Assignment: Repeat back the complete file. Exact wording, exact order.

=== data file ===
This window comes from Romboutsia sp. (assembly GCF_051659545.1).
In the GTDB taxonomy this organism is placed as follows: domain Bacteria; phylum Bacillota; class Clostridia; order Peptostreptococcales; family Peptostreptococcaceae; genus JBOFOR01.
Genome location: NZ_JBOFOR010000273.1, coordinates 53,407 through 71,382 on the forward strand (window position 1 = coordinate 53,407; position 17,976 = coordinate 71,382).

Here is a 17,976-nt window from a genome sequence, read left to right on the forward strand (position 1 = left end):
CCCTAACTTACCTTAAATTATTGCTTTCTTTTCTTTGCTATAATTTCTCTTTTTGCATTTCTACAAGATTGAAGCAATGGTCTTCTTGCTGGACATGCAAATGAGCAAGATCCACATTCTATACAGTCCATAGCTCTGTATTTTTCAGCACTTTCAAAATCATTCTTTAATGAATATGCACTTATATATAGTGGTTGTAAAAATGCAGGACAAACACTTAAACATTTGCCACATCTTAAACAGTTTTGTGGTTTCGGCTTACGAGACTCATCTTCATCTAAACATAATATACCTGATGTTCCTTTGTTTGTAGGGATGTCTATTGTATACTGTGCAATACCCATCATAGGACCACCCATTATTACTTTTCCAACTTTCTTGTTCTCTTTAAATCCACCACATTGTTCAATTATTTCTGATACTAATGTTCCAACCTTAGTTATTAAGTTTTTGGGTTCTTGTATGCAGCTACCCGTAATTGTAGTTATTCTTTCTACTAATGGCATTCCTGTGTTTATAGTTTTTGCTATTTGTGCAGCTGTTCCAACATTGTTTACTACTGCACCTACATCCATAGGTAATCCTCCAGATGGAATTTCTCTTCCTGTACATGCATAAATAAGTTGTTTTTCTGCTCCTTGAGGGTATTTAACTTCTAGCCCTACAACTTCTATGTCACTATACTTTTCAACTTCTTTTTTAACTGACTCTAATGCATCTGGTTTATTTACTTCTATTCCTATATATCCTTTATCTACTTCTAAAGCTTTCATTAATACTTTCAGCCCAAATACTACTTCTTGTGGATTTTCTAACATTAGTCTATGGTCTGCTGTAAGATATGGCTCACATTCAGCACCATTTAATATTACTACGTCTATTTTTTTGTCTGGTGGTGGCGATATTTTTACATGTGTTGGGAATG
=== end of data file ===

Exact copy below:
This window comes from Romboutsia sp. (assembly GCF_051659545.1).
In the GTDB taxonomy this organism is placed as follows: domain Bacteria; phylum Bacillota; class Clostridia; order Peptostreptococcales; family Peptostreptococcaceae; genus JBOFOR01.
Genome location: NZ_JBOFOR010000273.1, coordinates 53,407 through 71,382 on the forward strand (window position 1 = coordinate 53,407; position 17,976 = coordinate 71,382).

Here is a 17,976-nt window from a genome sequence, read left to right on the forward strand (position 1 = left end):
CCCTAACTTACCTTAAATTATTGCTTTCTTTTCTTTGCTATAATTTCTCTTTTTGCATTTCTACAAGATTGAAGCAATGGTCTTCTTGCTGGACATGCAAATGAGCAAGATCCACATTCTATACAGTCCATAGCTCTGTATTTTTCAGCACTTTCAAAATCATTCTTTAATGAATATGCACTTATATATAGTGGTTGTAAAAATGCAGGACAAACACTTAAACATTTGCCACATCTTAAACAGTTTTGTGGTTTCGGCTTACGAGACTCATCTTCATCTAAACATAATATACCTGATGTTCCTTTGTTTGTAGGGATGTCTATTGTATACTGTGCAATACCCATCATAGGACCACCCATTATTACTTTTCCAACTTTCTTGTTCTCTTTAAATCCACCACATTGTTCAATTATTTCTGATACTAATGTTCCAACCTTAGTTATTAAGTTTTTGGGTTCTTGTATGCAGCTACCCGTAATTGTAGTTATTCTTTCTACTAATGGCATTCCTGTGTTTATAGTTTTTGCTATTTGTGCAGCTGTTCCAACATTGTTTACTACTGCACCTACATCCATAGGTAATCCTCCAGATGGAATTTCTCTTCCTGTACATGCATAAATAAGTTGTTTTTCTGCTCCTTGAGGGTATTTAACTTCTAGCCCTACAACTTCTATGTCACTATACTTTTCAACTTCTTTTTTAACTGACTCTAATGCATCTGGTTTATTTACTTCTATTCCTATATATCCTTTATCTACTTCTAAAGCTTTCATTAATACTTTCAGCCCAAATACTACTTCTTGTGGATTTTCTAACATTAGTCTATGGTCTGCTGTAAGATATGGCTCACATTCAGCACCATTTAATATTACTACGTCTATTTTTTTGTCTGGTGGTGGCGATATTTTTACATGTGTTGGGAATG